Thousands of Italian parents, children and teachers protested in squares up and down the country on Sunday against what they call the unnecessary closure of schools to try to curb COVID-19 infections.
The protests, the first of any significance against Mario Draghi’s national unity government that took office last month, were held in more than 35 squares nationwide including Rome’s Piazza del Popolo and Milan’s central Piazza Duomo.
Demonstrators in Rome wore dunce’s caps to indicate the impact of the closures on students’ education, while in Milan pupils’ messages and placards were propped against their school rucksacks placed on the ground.
Numbers at each venue were limited due to coronavirus restrictions on gatherings.
“Open schools, whatever it takes,” read one placard held aloft by a child in Rome, in reference to Draghi’s famous promise to save the euro when he was European Central Bank chief in 2012.
Most Italian schools for all ages have been closed since March 15, when Draghi ramped up efforts to control the virus, with students attending lessons online from home.
“We are asking for one thing: that our schools be given the status of essential public services and immediately reopened,” the Rome arm of the “Open Schools” national network that organized the demonstrations said in a statement.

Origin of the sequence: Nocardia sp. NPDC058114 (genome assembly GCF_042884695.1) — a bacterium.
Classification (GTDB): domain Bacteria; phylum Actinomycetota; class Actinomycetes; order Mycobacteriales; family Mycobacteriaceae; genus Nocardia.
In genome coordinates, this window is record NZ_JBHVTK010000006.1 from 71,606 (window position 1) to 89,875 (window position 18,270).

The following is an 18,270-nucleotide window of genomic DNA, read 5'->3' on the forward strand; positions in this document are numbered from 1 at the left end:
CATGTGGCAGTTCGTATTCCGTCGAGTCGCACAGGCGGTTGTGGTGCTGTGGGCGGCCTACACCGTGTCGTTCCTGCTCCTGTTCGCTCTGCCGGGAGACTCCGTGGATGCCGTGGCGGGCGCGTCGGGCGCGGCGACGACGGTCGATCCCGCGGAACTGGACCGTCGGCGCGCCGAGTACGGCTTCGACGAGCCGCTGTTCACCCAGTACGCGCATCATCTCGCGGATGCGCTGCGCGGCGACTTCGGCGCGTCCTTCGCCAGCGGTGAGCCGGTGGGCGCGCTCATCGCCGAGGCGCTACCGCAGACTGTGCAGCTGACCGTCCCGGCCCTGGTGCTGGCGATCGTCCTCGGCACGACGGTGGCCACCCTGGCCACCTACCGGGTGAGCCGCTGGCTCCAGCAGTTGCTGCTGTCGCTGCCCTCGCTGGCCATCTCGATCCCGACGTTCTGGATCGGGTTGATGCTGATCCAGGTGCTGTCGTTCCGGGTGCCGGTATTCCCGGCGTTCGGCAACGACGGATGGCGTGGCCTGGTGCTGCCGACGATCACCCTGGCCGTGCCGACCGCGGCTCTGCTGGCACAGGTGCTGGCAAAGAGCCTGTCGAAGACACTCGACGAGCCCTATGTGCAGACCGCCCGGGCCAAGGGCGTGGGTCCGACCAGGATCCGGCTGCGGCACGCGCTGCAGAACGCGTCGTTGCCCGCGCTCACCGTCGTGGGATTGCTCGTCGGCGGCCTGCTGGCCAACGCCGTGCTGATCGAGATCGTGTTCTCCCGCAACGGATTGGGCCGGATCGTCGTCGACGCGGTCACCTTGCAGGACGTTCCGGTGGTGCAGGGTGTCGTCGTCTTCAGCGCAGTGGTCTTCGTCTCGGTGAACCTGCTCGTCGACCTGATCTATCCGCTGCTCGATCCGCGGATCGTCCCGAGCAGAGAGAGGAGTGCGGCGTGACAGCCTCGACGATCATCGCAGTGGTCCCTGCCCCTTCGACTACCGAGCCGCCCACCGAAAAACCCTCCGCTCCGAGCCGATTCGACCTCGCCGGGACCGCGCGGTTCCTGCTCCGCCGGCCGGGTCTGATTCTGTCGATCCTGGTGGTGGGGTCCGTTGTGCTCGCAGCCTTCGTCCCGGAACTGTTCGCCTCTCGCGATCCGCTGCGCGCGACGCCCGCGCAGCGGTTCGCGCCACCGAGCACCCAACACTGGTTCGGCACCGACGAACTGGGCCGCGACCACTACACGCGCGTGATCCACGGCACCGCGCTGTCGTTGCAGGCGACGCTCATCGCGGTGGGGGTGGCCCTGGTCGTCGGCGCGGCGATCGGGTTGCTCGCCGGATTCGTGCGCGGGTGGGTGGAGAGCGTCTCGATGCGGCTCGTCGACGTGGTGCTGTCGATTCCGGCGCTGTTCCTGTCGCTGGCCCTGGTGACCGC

Since Italy’s outbreak began 13 months ago schools have closed and re-opened at various times depending on age groups and local infection levels, but overall there has been less face-to-face schooling than in most other European countries.
The latest closures were the last straw for millions of parents forced to work from home or pay for child care.
The government says the closures are needed due to rising infection rates, and particularly the increasing prevalence of the variant first discovered in the UK, in which contagion is high among younger age groups.
Draghi promised on Friday that schools would be the first thing to reopen when current COVID restrictions are eased.